A popular place to bird up there is the Clearing & about 2 kms along a track from the clearing

This is the Bower's Shrike thrush, found in wet tropical rainforests north of Townsville to Cooktown area above 400m altitude.

I also found this male Chowchilla which is endemic to the same areas & altitude as the above bird.

Also up on Mt Lewis, I also found Fernwren foraging on the ground near the Chowchilla,
 Atherton Scrubwren,  Mountain Thornbill & Bridled Honeyeater amongst the 17 species I saw during my 2 hr visit.
Golden Bowerbirds, Tooth-billed Bowerbirds & Blue-faced Parrot-finch  can also be seen up there along with a list of over 174 birds through out the year.

The Julatten area is an important birding region. I & other birders failed to find the Blue-faced Parrot-finch that was in the area several days earlier.

After leaving Kingfisher Lodge, we drove to Mareeba. This town is on the western part of Atherton Tablelands.
I was limited to a short visit to the Mareeba Wetlands. Whilst the wetlands looked lovely, there didn't appear to be many water birds about. Apparently over 203 species of birds have been seen there & from the many kms of walking tracks around the lake collectively.

I found this Golden -headed Cisticola whilst waiting for the gates to open.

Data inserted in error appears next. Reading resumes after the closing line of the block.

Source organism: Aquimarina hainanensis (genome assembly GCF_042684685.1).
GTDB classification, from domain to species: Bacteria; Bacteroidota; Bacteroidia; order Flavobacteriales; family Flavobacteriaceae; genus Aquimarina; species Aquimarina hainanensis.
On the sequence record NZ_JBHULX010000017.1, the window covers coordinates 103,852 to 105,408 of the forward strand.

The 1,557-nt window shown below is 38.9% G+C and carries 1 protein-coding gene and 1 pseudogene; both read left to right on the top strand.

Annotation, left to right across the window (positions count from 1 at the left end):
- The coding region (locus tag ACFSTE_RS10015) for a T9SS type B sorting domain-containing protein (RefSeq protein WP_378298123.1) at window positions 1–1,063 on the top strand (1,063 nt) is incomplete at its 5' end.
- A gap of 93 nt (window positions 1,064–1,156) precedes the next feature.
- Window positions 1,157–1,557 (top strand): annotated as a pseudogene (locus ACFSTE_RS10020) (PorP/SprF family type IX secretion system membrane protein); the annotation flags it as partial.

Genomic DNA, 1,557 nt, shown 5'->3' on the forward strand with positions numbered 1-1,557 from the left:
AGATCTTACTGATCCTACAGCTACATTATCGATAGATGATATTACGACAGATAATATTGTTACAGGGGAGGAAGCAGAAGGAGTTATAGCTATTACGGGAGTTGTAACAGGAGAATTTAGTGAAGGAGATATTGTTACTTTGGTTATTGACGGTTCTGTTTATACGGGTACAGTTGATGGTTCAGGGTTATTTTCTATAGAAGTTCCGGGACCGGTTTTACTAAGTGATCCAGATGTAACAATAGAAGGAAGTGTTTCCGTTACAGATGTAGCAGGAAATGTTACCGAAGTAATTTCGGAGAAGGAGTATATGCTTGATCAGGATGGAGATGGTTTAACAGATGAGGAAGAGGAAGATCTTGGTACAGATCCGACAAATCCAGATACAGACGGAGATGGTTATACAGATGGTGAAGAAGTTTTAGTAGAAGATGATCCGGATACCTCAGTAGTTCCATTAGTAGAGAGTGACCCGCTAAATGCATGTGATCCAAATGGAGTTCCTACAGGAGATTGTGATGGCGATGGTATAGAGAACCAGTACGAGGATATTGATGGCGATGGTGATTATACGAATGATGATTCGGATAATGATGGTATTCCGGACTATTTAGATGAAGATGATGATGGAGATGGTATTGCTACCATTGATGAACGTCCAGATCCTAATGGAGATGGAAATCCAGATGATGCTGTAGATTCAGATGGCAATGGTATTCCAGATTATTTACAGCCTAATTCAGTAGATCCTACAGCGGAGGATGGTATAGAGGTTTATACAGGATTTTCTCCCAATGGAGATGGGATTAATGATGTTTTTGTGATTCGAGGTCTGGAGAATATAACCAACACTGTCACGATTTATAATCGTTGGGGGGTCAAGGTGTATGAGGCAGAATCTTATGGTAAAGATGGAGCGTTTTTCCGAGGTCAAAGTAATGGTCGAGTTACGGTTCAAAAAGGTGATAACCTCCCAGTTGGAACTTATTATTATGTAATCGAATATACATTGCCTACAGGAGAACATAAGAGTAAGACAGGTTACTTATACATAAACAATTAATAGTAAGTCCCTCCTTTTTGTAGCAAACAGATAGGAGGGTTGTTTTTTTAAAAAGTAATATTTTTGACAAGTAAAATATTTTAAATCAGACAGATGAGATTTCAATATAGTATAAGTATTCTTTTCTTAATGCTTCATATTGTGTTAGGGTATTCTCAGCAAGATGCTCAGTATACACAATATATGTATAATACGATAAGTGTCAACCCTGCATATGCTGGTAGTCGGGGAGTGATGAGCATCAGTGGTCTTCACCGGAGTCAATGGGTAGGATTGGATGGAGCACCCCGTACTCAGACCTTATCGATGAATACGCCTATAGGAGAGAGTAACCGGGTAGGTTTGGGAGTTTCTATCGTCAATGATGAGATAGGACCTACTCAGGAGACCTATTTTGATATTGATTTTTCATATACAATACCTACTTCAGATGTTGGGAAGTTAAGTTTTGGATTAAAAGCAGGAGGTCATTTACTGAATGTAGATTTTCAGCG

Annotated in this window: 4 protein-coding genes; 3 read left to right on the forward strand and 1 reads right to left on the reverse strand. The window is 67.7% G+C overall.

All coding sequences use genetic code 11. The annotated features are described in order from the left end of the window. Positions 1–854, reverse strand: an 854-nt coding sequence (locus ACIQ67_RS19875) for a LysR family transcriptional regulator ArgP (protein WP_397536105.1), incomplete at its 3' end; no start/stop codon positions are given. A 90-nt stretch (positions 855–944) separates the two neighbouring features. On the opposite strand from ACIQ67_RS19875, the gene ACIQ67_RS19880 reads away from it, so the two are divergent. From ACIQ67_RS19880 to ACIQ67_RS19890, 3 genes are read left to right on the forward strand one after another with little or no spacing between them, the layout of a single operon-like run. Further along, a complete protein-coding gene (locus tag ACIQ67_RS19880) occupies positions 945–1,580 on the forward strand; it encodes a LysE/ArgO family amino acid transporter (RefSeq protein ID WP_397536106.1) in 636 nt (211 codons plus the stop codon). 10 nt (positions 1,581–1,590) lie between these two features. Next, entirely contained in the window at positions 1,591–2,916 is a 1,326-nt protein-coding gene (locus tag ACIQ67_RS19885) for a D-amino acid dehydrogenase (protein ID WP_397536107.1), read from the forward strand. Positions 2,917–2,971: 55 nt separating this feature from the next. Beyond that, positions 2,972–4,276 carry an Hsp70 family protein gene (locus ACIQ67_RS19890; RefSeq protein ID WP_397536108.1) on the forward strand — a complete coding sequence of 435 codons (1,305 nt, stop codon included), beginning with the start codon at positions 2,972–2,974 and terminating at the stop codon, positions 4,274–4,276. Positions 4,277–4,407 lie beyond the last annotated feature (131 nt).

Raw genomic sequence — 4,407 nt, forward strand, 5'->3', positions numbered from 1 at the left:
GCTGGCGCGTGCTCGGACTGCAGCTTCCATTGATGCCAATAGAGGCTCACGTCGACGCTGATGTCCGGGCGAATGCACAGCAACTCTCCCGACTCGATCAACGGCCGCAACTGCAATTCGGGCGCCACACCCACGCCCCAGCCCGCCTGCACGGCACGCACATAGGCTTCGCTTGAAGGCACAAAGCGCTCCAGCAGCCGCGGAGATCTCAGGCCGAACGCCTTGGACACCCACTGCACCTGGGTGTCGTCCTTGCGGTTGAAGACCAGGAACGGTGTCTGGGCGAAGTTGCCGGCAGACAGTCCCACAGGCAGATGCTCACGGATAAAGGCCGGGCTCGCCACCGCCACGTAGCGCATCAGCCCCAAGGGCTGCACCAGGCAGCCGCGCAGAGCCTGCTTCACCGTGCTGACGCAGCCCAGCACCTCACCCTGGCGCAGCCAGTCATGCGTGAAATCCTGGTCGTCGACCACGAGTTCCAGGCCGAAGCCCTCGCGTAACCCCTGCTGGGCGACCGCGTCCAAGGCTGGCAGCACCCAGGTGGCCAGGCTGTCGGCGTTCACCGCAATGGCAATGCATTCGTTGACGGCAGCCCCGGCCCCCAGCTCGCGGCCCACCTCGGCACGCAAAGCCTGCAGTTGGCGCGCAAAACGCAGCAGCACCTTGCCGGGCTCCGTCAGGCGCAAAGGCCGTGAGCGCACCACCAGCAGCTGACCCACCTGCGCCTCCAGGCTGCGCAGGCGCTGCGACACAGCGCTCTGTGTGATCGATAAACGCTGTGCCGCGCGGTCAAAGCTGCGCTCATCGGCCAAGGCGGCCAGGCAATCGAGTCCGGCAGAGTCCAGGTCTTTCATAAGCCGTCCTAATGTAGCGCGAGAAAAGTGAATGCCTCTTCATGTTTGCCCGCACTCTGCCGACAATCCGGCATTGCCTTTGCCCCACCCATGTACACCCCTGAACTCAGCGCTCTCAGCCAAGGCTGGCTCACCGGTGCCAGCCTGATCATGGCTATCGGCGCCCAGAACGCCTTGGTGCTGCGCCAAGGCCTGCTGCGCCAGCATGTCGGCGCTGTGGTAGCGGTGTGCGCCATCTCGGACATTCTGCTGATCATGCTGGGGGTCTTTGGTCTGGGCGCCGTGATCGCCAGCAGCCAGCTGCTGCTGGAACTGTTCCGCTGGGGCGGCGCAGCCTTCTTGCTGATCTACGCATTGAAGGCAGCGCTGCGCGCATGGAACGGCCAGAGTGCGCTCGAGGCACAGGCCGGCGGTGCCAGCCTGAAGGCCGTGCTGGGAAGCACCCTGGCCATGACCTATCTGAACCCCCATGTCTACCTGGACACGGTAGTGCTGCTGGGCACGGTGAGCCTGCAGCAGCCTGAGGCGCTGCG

Mareeba Wetlands has a captive breeding program of  the Gouldian Finch.
There was a large breeding aviary with 3 different coloured Gouldians.
The endangered Gouldian Finch's are endemic across the top of Australia, but sadly their numbers are limited to very small pockets (if at all) on private properties NW of Mareeba.
Mareeba Wetlands hope to breed & eventually release birds to areas with the right habitat.

I saw a pair of white-bellied Sea-eagles flying over the wetlands.
Sea-eagles are unusual inland unless there are large wetlands/  lakes to sustain their continued presence.

Late 1 afternoon whilst at the camp ground in Mareeba, I heard the un mistakable call from a
Barking Owl. He was also being harassed by other common bush birds. Perched in a tree just 20 m from my caravan. Isn't he handsome :-)

We spent 4 days camped between Atherton & Yungaburra to explore the rest of the Tableland.
The open fields of crops in the rich tableland soil was a mecca for Raptors, Little Corellas, Sulphur crested Cockatoos & White & Straw-necked Ibis.
Sarus Crane & Brolgas were also common on the fields. I pitied the farmers trying to get crops established once the crop seed was sewn.